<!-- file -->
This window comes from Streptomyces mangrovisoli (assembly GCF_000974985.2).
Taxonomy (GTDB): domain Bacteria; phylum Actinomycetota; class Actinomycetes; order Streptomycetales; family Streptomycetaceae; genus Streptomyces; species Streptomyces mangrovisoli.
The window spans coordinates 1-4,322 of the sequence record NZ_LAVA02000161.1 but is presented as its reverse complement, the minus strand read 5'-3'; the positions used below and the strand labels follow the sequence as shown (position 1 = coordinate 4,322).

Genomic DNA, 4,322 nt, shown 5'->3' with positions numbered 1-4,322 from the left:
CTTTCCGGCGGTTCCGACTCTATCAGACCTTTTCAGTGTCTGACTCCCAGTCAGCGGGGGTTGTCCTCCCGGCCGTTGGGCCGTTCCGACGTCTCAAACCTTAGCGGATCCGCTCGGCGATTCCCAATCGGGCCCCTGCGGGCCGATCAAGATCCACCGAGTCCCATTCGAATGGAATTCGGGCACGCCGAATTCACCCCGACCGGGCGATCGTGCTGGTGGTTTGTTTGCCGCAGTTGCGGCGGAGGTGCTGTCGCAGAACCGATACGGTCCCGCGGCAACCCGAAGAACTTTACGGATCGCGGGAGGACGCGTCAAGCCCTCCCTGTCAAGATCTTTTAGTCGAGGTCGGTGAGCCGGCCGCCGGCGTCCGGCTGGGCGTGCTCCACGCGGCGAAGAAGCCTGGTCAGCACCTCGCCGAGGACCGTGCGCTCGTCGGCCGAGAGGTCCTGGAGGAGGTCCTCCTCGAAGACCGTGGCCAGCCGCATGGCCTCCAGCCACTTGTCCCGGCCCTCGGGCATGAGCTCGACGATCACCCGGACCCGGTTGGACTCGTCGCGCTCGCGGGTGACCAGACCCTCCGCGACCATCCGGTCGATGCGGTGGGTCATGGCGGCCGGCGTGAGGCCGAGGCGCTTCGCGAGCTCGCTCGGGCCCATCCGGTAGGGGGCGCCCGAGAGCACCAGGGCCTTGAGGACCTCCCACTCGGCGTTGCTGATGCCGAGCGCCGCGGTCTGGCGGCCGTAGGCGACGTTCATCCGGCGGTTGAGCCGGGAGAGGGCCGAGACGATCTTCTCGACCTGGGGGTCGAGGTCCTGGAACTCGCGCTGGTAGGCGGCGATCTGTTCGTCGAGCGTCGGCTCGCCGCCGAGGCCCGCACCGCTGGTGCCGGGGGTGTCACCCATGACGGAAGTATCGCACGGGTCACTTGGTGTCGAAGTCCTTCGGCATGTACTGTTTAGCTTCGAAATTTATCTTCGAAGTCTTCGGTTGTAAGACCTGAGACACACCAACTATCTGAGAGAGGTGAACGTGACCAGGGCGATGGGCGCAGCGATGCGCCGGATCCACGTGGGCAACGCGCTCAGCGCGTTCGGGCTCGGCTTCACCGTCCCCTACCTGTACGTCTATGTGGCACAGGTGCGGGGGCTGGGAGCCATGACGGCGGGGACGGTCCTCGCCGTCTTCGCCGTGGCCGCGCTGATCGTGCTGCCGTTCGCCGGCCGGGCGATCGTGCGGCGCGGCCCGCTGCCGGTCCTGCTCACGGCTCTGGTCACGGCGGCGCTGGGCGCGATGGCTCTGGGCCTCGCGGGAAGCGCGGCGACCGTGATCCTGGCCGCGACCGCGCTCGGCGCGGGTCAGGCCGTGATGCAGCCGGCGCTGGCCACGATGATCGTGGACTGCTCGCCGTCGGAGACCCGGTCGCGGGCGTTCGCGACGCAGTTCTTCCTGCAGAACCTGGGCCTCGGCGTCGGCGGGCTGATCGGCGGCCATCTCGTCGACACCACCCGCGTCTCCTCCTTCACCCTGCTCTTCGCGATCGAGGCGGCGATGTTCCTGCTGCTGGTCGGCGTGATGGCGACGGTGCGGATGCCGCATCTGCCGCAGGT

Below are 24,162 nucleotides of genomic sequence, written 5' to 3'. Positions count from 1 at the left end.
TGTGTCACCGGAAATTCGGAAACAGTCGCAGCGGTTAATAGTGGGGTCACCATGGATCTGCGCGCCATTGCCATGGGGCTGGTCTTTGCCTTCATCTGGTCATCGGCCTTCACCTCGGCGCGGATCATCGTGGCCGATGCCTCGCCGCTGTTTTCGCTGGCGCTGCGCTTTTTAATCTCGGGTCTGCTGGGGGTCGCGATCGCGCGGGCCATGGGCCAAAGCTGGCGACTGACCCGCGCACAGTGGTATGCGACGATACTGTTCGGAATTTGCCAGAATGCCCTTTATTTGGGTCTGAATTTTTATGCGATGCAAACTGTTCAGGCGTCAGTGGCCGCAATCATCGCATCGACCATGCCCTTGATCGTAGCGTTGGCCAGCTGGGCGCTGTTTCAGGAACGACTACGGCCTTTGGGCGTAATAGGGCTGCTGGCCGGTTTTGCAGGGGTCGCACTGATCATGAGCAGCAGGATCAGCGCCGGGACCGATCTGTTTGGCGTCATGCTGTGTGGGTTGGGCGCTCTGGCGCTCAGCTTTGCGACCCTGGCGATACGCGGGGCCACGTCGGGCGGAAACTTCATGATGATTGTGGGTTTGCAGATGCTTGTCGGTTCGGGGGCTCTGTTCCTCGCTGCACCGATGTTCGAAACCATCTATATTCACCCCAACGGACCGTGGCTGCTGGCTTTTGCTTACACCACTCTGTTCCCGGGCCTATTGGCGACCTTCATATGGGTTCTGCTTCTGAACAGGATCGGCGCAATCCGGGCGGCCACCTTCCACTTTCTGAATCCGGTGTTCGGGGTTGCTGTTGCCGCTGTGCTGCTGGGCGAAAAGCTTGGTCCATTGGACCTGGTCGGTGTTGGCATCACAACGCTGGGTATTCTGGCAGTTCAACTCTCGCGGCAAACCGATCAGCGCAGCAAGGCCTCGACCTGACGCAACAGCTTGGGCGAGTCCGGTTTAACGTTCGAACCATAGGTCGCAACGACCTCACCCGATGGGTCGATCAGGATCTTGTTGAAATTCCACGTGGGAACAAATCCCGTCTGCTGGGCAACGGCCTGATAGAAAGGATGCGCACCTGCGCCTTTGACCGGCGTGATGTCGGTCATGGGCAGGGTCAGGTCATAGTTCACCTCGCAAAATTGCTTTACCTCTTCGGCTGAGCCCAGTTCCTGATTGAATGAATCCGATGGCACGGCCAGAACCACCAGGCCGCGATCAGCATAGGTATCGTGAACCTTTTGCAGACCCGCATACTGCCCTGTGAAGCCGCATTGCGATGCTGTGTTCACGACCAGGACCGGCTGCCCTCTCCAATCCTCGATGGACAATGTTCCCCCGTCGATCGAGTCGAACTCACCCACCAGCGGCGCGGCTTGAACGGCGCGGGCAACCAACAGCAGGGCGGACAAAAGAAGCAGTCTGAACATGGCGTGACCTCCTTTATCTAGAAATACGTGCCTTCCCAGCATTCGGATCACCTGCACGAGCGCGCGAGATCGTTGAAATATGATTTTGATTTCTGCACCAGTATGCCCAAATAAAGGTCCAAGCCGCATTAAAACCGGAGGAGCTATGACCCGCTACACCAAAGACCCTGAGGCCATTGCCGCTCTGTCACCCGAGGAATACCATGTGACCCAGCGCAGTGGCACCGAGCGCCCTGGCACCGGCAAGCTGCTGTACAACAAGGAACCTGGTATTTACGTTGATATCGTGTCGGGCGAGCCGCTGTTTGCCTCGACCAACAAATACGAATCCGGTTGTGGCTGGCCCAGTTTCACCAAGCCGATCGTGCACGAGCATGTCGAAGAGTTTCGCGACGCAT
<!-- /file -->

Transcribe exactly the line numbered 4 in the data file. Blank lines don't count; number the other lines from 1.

Genomic DNA, 4,322 nt, shown 5'->3' with positions numbered 1-4,322 from the left: